I mean when you have more and more young and upcoming riders from, say, South America, often from quite impoverished backgrounds, I can imagine that they’re more likely to tow the line and not cause disruption?

    • Does Vaughters really want a united action from the riders? From the outside looking in, it looks to me like he just wants to watch the world burn.

      In other words, trying to capitalize on a potential race cancellation (a preemptive “I told you so”) with the comfort of knowing that the cancellation won’t happen unless it needs to, because – surprise, surprise – the world doesn’t stop turning because J. Vaughters sends a letter. If the race finishes, everyone will have forgotten about his stunt within a week, and if it doesn’t, then he suddenly becomes the good guy (to some people, at least).

      Running after media attention is a bit pathetic, but it’s his problem. But pulling stunts like this sets up for a lot of collateral damage. I hope I’m wrong.

      Unrelated, I’m not sure about the difference in behavior between European and South American riders. Again, looking at what has leaked in the press, there’s no obvious dichotomy there. Nobody wants to get sick, and most people are scared, it’s just that nobody seems to agree on exactly why.

      • I would defend Vaughters to the extent that he and the EF organisation appear consistent. They pulled out of the early season races when other teams didn’t. I would however accept its easy for EF to pull out with no GC goal and two stage wins.

        I saw a rebuttal from the Vini Zabù boss (I think) who claimed people were being unfair on the Giro compared to the Tour. That may be true somewhat but the media reports I have read certainly appear to corroborate the position that ‘bubble’ has not been as well managed. I also wonder if Vini Zabù have a vested interest to support RCS to ensure a wildcard in the future.

        I dont blame any team or individual rider for racing on or deciding to pull out. In the end its a job and in the end we all have to make a balanced decision between our own health and the need to earn money.

        • To be frank, Vini Zabu probably have the same relationship with the Giro as all the WT teams (including EF) have with the Tour. It’s likely their biggest earner by some distance, so don’t rock the boat.

    • The organisers have explained that the policemen who’ve tested positive are not those on the Giro but the Giro-E, a celebrity event using e-bikes that has separate logistics, hotels etc but De Gendt probably gave his interview yesterday without knowing this. It’s not De Gendt’s fault but as usual sensational words can go around the world 100 times before the reality check appears and doesn’t reach as far.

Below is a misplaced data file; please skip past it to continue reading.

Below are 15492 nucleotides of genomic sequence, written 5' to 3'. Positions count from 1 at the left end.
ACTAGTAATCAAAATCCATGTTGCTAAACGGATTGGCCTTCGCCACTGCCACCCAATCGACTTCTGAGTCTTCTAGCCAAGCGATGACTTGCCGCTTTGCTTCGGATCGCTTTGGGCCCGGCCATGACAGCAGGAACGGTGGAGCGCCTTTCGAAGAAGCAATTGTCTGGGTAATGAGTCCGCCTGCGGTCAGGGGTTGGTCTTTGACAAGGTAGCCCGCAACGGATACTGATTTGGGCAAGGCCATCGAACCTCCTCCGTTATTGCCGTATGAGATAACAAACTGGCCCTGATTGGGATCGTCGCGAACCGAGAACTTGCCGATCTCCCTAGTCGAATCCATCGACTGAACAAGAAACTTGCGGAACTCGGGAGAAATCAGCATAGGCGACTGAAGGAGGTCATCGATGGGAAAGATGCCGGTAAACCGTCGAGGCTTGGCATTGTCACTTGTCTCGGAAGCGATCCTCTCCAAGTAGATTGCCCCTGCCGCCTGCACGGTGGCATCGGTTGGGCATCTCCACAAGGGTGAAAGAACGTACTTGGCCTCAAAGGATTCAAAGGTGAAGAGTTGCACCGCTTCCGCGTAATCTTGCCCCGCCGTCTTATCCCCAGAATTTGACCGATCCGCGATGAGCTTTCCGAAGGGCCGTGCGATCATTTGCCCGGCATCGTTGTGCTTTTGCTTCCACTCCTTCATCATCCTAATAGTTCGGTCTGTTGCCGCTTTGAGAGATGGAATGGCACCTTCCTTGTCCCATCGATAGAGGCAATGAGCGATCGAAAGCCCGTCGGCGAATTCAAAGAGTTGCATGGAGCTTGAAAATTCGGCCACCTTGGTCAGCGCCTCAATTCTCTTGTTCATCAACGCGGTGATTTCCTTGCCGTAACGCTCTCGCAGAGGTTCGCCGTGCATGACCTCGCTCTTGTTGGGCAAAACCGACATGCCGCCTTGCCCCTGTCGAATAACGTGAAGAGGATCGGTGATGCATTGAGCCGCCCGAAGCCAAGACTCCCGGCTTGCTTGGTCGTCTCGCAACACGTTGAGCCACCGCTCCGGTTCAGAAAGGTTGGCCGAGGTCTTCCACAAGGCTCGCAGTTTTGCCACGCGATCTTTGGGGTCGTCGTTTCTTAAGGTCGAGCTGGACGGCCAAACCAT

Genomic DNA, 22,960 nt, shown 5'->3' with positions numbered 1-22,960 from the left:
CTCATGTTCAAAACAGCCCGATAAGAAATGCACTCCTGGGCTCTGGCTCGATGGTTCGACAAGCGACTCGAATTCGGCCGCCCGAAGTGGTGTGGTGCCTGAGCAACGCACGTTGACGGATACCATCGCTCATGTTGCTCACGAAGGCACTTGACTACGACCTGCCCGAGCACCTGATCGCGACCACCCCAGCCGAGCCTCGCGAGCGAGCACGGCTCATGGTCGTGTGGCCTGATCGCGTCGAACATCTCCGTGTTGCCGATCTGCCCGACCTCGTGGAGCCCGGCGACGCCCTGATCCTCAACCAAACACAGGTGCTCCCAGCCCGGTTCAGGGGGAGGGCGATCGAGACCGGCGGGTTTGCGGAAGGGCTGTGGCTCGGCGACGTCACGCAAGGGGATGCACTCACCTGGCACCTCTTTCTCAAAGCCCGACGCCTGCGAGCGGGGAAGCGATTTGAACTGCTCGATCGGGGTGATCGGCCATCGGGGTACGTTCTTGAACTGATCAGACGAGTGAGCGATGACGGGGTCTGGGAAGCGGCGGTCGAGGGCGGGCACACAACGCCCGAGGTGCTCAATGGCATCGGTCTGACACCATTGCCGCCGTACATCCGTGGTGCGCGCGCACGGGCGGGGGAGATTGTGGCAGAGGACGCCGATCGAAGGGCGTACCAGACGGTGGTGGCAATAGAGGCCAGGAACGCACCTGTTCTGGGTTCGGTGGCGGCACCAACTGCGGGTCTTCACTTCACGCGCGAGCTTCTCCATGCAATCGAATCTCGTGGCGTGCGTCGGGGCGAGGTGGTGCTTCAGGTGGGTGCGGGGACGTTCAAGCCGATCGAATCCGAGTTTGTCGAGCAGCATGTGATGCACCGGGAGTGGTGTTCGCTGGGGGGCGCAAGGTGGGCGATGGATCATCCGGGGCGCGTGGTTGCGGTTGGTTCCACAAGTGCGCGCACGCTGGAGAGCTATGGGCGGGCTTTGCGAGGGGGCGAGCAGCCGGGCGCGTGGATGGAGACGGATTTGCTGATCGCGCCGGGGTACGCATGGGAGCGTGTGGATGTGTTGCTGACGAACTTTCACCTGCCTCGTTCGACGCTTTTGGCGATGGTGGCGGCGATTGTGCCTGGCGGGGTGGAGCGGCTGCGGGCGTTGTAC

EF’s open letter has gone down badly (“an attack without precedent” says this morning’s La Gazzetta and that’s just the opening line, it continues). There could be discussions behind closed doors about increased health measures (more testing, stricter hygiene and isolation, banning crowds etc etc) up to and including stopping the race which is the last resort. This can’t be stressed enough, the Giro is a big deal in Italy and going public with these calls has got RCS and others on the defensive, especially as it’s been framed as asking the UCI over the heads of RCS and the Italian authorities and ministries.

      • Vaughters’ argument, as laid out in public anyway, makes little sense and is illogical. I didn’t like him much before and this does nothing to alter that view.

        • Vaughters’ argument seems to be that if you write a letter to the UCI and leak it to the press, the press talks about it, then comes back to you for comment, and you get two articles instead of one. Talk about value!

        • Vaughters natters like someone who is powerless to influence the decision makers, and as Kevin says his position is incoherent. That’s typical for him, as is the gratuitous rudeness. I must say though that his team seems to be well-run and gets good results relative to their budget. Probably not intentional, but maybe JV’s role as media lightning rod benefits his team sometimes– laughing at the boss is good for morale.

          • Agree with you Foley. The team does pretty well with the resources it has, although there was a significant period not so long ago when that wasn’t the case. Huge jokes can be punched in Vaughters’ statement/letter and that comes after his childish outburst over a fine. As Brian Smith said on Eurosport, there are established routes to make such complaints/suggestions. Vaughters knows them. So the conclusion could be that this whole sorry saga was a publicity stunt.